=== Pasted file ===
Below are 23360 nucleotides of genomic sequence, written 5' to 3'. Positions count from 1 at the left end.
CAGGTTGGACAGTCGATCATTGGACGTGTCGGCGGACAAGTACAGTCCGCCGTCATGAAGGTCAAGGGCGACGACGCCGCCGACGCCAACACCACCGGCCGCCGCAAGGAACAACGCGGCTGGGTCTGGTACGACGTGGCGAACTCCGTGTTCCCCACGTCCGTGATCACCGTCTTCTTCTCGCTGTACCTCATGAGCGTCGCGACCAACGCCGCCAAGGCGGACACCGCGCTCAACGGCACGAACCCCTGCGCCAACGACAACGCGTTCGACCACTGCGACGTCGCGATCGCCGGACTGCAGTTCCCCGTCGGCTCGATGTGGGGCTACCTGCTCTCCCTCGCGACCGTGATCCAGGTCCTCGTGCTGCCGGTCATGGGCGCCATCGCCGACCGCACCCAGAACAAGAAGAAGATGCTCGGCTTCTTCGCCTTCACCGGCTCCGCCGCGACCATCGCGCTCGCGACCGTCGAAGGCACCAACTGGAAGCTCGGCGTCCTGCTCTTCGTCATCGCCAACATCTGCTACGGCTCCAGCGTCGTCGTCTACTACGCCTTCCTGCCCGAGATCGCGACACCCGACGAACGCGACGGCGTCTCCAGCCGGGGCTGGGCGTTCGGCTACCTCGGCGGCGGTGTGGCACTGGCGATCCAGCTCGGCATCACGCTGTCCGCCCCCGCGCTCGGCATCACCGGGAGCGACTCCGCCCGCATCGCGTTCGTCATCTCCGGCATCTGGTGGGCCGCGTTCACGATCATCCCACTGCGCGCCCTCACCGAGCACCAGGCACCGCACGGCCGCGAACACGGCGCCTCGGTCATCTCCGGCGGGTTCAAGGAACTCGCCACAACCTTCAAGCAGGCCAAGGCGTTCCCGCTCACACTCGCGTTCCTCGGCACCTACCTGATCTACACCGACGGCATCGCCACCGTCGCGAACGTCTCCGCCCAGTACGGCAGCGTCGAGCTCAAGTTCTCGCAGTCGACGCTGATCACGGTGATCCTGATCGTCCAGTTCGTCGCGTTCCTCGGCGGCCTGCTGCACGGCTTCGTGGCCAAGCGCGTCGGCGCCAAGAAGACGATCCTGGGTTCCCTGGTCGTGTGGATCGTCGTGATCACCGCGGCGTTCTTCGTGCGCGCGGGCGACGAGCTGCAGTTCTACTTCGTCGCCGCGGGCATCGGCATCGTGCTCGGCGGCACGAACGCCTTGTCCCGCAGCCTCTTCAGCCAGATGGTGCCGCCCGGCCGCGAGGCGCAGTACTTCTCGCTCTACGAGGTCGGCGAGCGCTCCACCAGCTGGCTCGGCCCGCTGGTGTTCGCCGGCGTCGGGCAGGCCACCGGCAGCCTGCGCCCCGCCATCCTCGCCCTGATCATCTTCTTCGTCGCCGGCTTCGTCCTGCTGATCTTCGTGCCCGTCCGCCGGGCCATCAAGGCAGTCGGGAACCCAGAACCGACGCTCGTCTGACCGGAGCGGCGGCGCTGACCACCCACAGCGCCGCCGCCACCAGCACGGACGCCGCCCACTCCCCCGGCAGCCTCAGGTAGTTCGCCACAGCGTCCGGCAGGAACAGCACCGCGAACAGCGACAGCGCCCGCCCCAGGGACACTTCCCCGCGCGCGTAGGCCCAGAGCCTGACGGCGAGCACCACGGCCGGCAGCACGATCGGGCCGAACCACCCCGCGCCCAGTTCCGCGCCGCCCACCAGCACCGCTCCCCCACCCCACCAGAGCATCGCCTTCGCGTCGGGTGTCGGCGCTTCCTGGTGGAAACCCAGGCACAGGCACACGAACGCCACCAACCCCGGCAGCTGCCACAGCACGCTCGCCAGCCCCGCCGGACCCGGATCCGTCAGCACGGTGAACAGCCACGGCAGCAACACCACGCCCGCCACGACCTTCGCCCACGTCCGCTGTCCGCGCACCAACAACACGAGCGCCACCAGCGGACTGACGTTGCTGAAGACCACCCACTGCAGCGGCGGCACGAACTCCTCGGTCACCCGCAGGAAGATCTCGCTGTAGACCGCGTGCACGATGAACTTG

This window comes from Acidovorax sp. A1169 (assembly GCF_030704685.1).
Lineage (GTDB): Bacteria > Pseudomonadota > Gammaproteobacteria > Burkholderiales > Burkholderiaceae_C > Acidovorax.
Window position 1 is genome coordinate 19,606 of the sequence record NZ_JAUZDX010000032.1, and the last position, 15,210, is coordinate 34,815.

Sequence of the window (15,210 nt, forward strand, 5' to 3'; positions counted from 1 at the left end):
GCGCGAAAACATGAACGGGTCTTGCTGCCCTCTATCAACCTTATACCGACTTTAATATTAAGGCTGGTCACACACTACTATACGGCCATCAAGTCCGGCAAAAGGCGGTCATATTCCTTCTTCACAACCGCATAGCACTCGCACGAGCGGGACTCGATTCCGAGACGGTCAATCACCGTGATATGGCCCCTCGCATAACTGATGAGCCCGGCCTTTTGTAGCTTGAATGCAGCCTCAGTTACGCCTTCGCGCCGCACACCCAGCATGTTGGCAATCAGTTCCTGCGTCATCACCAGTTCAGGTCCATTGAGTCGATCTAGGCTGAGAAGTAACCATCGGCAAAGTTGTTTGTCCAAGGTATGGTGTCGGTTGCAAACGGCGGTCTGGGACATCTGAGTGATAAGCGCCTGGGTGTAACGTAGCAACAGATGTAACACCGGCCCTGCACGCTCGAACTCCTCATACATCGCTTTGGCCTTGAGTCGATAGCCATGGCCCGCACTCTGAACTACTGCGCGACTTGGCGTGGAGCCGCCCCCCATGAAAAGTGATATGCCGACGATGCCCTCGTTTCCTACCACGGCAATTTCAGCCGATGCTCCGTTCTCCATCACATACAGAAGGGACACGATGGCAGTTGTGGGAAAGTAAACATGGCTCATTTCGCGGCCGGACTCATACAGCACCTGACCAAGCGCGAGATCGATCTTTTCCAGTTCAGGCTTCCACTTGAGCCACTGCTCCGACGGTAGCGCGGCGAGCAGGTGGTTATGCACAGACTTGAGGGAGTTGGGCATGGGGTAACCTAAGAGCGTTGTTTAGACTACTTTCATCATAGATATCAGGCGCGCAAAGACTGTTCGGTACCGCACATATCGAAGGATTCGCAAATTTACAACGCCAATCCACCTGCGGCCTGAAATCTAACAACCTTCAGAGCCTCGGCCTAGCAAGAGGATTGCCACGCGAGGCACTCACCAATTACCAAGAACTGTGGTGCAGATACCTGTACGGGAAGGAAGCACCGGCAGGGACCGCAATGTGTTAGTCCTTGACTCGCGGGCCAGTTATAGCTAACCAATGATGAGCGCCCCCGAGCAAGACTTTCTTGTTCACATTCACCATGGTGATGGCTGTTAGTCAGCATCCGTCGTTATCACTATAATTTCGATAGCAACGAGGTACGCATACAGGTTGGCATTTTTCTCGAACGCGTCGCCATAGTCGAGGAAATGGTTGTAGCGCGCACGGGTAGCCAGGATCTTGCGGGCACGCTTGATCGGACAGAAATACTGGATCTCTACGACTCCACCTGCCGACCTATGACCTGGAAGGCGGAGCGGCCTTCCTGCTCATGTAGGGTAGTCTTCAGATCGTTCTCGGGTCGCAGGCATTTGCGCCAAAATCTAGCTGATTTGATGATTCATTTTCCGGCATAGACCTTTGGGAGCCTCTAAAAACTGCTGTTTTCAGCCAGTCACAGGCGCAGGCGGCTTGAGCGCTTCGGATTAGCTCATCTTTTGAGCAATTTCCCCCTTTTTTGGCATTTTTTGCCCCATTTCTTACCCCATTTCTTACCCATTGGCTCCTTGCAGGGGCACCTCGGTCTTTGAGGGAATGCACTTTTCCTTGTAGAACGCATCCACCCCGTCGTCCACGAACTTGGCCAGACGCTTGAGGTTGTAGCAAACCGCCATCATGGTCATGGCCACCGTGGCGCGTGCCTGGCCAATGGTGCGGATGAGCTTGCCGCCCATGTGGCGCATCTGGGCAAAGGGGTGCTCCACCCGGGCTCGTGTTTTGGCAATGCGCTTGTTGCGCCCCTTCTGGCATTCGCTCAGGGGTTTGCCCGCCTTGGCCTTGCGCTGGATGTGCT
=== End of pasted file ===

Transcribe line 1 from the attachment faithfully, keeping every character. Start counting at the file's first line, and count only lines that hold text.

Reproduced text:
Below are 23360 nucleotides of genomic sequence, written 5' to 3'. Positions count from 1 at the left end.